If you’ve ever been to the Parliament Buildings in Quebec City and seen a statue of Pierre le Moyne d’Iberville, a French Canadian soldier and ship’s captain who lived from the mid-1600s to the first decade of the 1700s, you probably didn’t think twice about him.
If, however, you were an Englishman living on the Avalon Peninsula in November 1696, d’Iberville was a name that would strike terror right through to your toe nails. For d’Iberville was the Godzilla brought in by the French to take Newfoundland for its own. He wasted no time when he hit the island, first making the 80-kilometre, nine-day boggy march from Placentia to Ferryland where he and his men began laying waste to basically every English village they came across. Luckily for the English, d’Iberville’s rampage was cut short in March 1697 when he got called elsewhere to help out, and after his departure, the English were able to re-establish their control over Newfoundland.
On a roll
From Ferryland, d’Iberville and his men worked their way along the southern shore, taking Cape Broyle, Bay Bulls and Petty Harbour before moving on to St. John’s, Torbay and Portugal Cove. And why stop there? They continued their roll right through Conception Bay. Holyrood, Harbour Main and Port de Grave quickly fell to the French. Carbonear proved a bit tricky when some inhabitants took to Carbonear Island and held off the pesky attackers, watching as villages up and down the coast burned in the wake of the man they called Master of Longueil.
From Carbonear, d’Iberville headed north to Old Perlican and Bay de Verde and then headed down the Trinity Bay side to Hants Harbour, New Perlican and Heart’s Content. And he didn’t stop there; he walked back across the barrens to pummel Brigus and Port de Grave before returning to Placentia. You have to admit the man was no slouch.
The Avalon Peninsula Campaign began on Nov. 1, 1696 and lasted until March 1697. In less than four months, d’Iberville laid waste to 36 villages, killed 200 men and imprisoned 700 more. I’m tired just writing about it.
In 2008, when my husband and I were scouting for a place to buy a cabin, we came across a d’Iberville Hiking Trail sign in Heart’s Content right next to the lighthouse. We thought it strange because we knew there was already a d’Iberville Heritage Trail between Placentia and Ferryland, although we had never hiked it. I remembered in 1996 when a group of uber-hikers made the four-day trek from St. Catherine’s to Ferryland to commemorate the 300th anniversary of d’Iberville’s crossing.
I was interested in joining the group, except that the hike was to take place in November when I had two little toddlers and was expecting a third before year’s end. Perhaps it was a good thing I had a belly the size of a motorcycle helmet, as the strenuous four-day hike promised to be a boggy one through the Avalon Wilderness Area and the weather … well, it was typical Newfoundland weather. You could expect anything from four feet of snow to hurricane-force winds. Think wet feet in a damp sleeping bag with a lovely gale whipping around the rain in 4 C air. Had I gone, No. 3 may have been born in the shelter of a glacial erratic this side of the Salmonier River.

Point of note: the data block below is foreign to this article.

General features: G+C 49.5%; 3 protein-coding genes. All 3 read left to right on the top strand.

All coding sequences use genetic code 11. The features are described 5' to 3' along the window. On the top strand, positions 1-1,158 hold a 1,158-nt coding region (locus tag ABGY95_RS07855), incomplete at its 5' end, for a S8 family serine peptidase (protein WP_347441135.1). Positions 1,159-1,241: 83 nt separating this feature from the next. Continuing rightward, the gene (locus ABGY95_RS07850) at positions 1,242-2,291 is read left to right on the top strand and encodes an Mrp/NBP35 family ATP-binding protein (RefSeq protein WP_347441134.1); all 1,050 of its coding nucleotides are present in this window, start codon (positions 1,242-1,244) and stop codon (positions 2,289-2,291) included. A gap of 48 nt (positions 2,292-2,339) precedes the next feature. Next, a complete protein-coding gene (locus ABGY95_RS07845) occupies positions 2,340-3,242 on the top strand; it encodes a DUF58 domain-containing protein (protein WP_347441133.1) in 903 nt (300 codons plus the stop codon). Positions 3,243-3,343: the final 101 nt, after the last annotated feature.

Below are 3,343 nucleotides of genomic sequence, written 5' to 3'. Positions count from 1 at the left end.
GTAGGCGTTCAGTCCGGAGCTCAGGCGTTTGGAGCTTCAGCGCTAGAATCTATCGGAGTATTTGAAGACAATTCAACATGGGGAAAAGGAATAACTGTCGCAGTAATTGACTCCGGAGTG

Trail No. 2
Anyway, back to the second d’Iberville Hiking Trail we happened upon in 2008.
After driving north from Heart’s Content along the Trinity Bay coast, we saw signs for the trail as far north as New Melbourne. We were excited and set about that very day checking out the most southerly path.
It was in good shape — well-signed, and lined with wooden birdhouses and outhouses. Unlike d’Iberville and those brave sods who followed his footsteps in 1996, boardwalks kept our feet dry over boggy areas. Blueberries were in such abundance that surprise baby gorged himself and threw up in the van on the way back to town.
Since that late summer day, we have covered every step of the developed paths on the d’Iberville Hiking Trail which was developed with the help of federal and provincial grants by the Lower Trinity South Rural Development Association in New Perlican. The trail has provided us with stunning views of icebergs, whales, eagles and plenty of moose poop.
This past May 24 weekend saw 13 townies of all ages meet at the lighthouse in Hants Harbour for an easy hike to New Chelsea, ending at what Marie Wadden calls “the secret beach.” While the children and adults frolicked in the sand, a couple of adults doubled back to the start to collect the vehicles. It was a perfect start to our around-the-bay hiking season.
If you head out to Trinity Bay, don’t expect to find handy dandy maps like those available for the East Coast Trail, but hopefully in the near future, maps and a website with GPS co-ordinates will be developed.
To ensure we wouldn’t get lost, I went to the Howley Building on Higgins Line and purchased two maps: Old Perlican 2 C/3 and Heart’s Content 1 N/14. They are available for $10 each and well worth the price until funding gets approved for more detailed maps.
In the meantime, if you end up out there without maps, I have provided below a very rough guide to the trails. I always forget to start my GPS at the trail head so I do not yet have accurate distances recorded — my goal for this year.
Also keep in mind we hike with small children, so the times given will be somewhat slower than what it would take for fit adults.
The trails are developed all the way from Heart’s Content to New Melbourne, with the exception of the long stretch between Winterton and Hants Harbour. Trail heads are well marked and paths have boardwalks, picnic platforms, lookouts and even outhouses (BYOTP). I have listed the hikes here going south to north.